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'German Foreign Policy was mainly motivated by the need to regain territory lost by the Treaty of Versailles.' How valid is this assessment of German foreign policy in the 1930s?

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'German Foreign Policy was mainly motivated by the need to regain territory lost by the Treaty of Versailles.' How valid is this assessment of German foreign policy in the 1930s? The argument that Hitler's intention was to expand the Reich is one that cannot be argued against, however, was this factor motivated Hitler's Foreign Policy. At the end of the First World War, Germany was forced to sign the Treaty of Versailles from the victorious powers, which made up the Triple Entente. The signing of the Treaty of Versailles meant that Germany were to be taking full responsible for the outbreak of WWI (Article 231). In addition, Germany were to be pay reparations for damages and so forth, and it also meant that Germany lost some of her historic territory, for example Alsace-Lorraine, which was of particular importance to Germany because it contained raw materials, and as a result their economy suffered. Not surprisingly, this led to problems back in Germany, such as the anger felt at the government because they had signed the treaty, and so forth. Then, during the 1920s, the failure of the Weimar Republic and the Great Depression which had hit Germany badly, meant that people in Germany were worse of than they were before, thereby, turning to radical parties such as the Nazis. ...read more.


Military security was very important as Hitler realised that he could not pursue his foreign policy aims, which contradicted those of other countries without an army to enforce them. Therefore, Hitler needed to increase his army, which had been cut due to the Versailles settlement. Also, rearmament was so enthusiastically pursued that foreign observers contemplated that Germany possessed large scale and well equipped resources sooner than was actually the case, leading to fears of Germany when in fact there was no need to. The fact that rearmament was 'pursued vigorously' leads me to think that maybe German foreign policy was mainly motivated by the need to rearm, because the other factors in Hitler's foreign policy may not have been able to happen if it wasn't for an increased army and weapons which were decreased as part of the Treaty after WWI. Another factor that could have motivated German foreign policy is economic developed. In 1933 Germany was a depressed economy due to the effect of the Wall Street Crash and subsequent Depression in America at the end of the 1920s. Therefore, the Nazi Party had to promise to recover the German economy in their foreign policy to gain votes to be able to come to power. The reason for this is because unemployment was becoming increasingly high and therefore the German people needed a party to believe in that would turn Germany back to a major power. ...read more.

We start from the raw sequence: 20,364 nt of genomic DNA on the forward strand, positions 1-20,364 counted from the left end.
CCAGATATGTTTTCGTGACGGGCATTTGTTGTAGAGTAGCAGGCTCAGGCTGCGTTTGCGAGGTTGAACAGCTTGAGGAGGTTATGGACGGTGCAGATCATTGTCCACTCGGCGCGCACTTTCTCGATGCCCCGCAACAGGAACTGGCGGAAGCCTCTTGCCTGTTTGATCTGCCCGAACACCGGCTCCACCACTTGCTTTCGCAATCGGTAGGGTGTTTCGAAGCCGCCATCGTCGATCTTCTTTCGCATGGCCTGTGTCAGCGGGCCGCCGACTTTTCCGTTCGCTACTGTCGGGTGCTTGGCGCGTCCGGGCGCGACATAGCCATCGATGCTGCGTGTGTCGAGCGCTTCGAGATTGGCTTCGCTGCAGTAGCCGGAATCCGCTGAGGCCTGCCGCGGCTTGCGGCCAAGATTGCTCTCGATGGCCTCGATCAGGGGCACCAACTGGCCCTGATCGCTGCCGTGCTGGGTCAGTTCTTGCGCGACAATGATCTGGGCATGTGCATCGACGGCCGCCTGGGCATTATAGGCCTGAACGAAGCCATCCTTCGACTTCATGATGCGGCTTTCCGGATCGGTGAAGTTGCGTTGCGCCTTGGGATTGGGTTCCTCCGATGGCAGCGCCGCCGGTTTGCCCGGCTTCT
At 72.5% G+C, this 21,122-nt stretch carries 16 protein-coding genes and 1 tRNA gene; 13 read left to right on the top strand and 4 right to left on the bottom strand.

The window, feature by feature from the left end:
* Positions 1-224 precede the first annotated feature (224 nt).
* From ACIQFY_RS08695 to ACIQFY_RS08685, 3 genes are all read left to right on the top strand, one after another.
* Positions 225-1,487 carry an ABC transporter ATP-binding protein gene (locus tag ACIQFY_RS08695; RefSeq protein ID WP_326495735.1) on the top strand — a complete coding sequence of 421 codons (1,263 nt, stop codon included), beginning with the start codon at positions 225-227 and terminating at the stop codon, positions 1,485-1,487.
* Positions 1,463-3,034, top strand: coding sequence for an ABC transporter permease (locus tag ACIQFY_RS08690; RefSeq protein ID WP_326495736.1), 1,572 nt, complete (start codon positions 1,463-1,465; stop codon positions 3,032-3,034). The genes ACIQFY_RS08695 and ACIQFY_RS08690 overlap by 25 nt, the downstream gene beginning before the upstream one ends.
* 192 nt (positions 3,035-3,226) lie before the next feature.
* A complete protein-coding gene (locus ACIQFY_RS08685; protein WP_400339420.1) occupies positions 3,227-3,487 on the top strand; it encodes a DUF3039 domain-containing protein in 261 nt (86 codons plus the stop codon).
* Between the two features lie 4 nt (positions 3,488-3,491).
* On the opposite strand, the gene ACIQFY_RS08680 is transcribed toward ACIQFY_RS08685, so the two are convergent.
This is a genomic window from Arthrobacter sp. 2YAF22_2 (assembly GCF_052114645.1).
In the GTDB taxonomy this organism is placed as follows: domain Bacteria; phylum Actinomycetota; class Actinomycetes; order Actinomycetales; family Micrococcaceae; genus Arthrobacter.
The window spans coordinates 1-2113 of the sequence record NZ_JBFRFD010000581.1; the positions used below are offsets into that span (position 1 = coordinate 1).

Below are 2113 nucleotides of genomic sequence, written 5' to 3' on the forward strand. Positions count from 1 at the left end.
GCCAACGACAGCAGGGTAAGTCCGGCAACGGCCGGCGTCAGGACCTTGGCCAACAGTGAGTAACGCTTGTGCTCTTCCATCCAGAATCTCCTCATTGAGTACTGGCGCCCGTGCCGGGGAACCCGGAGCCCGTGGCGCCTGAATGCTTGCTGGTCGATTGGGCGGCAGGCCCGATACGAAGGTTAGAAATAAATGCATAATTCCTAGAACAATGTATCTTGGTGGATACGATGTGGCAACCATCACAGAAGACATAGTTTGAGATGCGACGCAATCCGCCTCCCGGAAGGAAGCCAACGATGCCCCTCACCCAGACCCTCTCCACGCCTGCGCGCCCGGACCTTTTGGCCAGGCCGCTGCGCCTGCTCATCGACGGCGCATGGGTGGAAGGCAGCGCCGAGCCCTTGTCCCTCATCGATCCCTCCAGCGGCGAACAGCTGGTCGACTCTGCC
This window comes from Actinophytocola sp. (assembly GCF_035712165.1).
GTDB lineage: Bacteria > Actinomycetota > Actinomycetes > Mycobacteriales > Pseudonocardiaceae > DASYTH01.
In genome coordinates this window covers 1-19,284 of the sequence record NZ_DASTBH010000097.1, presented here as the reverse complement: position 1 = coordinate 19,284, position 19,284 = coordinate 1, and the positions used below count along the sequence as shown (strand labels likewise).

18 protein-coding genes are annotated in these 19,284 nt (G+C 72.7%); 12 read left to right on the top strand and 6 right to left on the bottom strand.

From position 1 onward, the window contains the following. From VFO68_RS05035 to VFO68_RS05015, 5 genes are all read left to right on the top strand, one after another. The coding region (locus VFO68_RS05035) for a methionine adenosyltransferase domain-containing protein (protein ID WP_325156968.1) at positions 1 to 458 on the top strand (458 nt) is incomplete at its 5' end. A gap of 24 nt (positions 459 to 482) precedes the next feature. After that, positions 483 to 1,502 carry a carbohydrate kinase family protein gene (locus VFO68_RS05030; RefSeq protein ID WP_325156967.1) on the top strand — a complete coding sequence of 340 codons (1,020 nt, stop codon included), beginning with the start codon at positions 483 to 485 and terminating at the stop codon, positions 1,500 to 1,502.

To conclude, I believe that 'German foreign policy was mainly motivated by the need to regain territory lost by the Treaty of Versailles' because by gaining more living space especially by force proved that Germany at this time was a Great Power again in Europe and a power not to contend with. Also, I believe that some of the other factors I have mentioned in this essay, for instance, military security and economic developments were used to eventually be able to gain lebensraum. The military would have to be involved with gaining more 'living space' because other powers would have fought against the aggressor to protect the country from being invaded, therefore, Germany would had to have a strong and large army to be able to conquer their chosen territory. However, it is possible that another of Hitler's aims would have motivated the German foreign policy. For example, Hitler eventually wanted Germany to become self-sufficient and therefore, one of her main aims would have to been to improving the economy in Germany. Also, it is possible that all of these aims from Hitler's Foreign Policy are as important as one another. One of Hitler's aims was to defy and not revise the Treaty of Versailles. All of the things I have mentioned in this essay are connected with the Treaty of Versailles. Therefore, it could be argued that the German foreign policy during the 1930s was mainly motivated by the defiance of the Treaty of Versailles. Rhiann Johns ...read more.

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